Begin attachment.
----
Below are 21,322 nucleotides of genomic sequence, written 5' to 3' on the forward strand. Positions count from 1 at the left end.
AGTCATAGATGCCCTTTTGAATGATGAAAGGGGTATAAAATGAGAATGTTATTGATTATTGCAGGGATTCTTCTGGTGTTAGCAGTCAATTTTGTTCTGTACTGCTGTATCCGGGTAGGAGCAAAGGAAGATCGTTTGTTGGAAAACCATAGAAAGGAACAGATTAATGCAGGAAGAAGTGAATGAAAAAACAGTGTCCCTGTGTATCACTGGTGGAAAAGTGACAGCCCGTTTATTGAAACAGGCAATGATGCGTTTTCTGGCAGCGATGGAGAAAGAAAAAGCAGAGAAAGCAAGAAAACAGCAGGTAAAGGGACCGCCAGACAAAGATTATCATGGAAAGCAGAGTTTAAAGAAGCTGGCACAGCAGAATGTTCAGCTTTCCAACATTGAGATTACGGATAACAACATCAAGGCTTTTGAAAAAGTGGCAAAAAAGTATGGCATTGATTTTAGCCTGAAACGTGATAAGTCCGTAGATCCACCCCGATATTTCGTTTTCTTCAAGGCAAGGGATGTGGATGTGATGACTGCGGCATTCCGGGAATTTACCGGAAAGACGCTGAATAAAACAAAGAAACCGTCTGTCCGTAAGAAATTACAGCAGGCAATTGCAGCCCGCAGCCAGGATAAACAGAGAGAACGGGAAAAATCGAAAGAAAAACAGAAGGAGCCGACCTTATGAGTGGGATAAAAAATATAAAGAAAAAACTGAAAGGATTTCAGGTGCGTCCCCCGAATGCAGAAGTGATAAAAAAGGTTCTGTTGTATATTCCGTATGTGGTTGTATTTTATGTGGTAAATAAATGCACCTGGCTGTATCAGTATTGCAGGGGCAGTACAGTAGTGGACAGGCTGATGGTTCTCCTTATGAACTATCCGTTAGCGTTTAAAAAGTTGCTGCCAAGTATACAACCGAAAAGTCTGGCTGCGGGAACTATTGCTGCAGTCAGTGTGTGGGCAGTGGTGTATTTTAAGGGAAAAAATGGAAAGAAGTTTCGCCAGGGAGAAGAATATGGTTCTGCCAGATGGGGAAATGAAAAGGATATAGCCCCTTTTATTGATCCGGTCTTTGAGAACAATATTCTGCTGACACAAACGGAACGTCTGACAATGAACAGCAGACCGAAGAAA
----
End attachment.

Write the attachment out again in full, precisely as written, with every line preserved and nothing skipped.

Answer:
Below are 21,322 nucleotides of genomic sequence, written 5' to 3' on the forward strand. Positions count from 1 at the left end.
AGTCATAGATGCCCTTTTGAATGATGAAAGGGGTATAAAATGAGAATGTTATTGATTATTGCAGGGATTCTTCTGGTGTTAGCAGTCAATTTTGTTCTGTACTGCTGTATCCGGGTAGGAGCAAAGGAAGATCGTTTGTTGGAAAACCATAGAAAGGAACAGATTAATGCAGGAAGAAGTGAATGAAAAAACAGTGTCCCTGTGTATCACTGGTGGAAAAGTGACAGCCCGTTTATTGAAACAGGCAATGATGCGTTTTCTGGCAGCGATGGAGAAAGAAAAAGCAGAGAAAGCAAGAAAACAGCAGGTAAAGGGACCGCCAGACAAAGATTATCATGGAAAGCAGAGTTTAAAGAAGCTGGCACAGCAGAATGTTCAGCTTTCCAACATTGAGATTACGGATAACAACATCAAGGCTTTTGAAAAAGTGGCAAAAAAGTATGGCATTGATTTTAGCCTGAAACGTGATAAGTCCGTAGATCCACCCCGATATTTCGTTTTCTTCAAGGCAAGGGATGTGGATGTGATGACTGCGGCATTCCGGGAATTTACCGGAAAGACGCTGAATAAAACAAAGAAACCGTCTGTCCGTAAGAAATTACAGCAGGCAATTGCAGCCCGCAGCCAGGATAAACAGAGAGAACGGGAAAAATCGAAAGAAAAACAGAAGGAGCCGACCTTATGAGTGGGATAAAAAATATAAAGAAAAAACTGAAAGGATTTCAGGTGCGTCCCCCGAATGCAGAAGTGATAAAAAAGGTTCTGTTGTATATTCCGTATGTGGTTGTATTTTATGTGGTAAATAAATGCACCTGGCTGTATCAGTATTGCAGGGGCAGTACAGTAGTGGACAGGCTGATGGTTCTCCTTATGAACTATCCGTTAGCGTTTAAAAAGTTGCTGCCAAGTATACAACCGAAAAGTCTGGCTGCGGGAACTATTGCTGCAGTCAGTGTGTGGGCAGTGGTGTATTTTAAGGGAAAAAATGGAAAGAAGTTTCGCCAGGGAGAAGAATATGGTTCTGCCAGATGGGGAAATGAAAAGGATATAGCCCCTTTTATTGATCCGGTCTTTGAGAACAATATTCTGCTGACACAAACGGAACGTCTGACAATGAACAGCAGACCGAAGAAA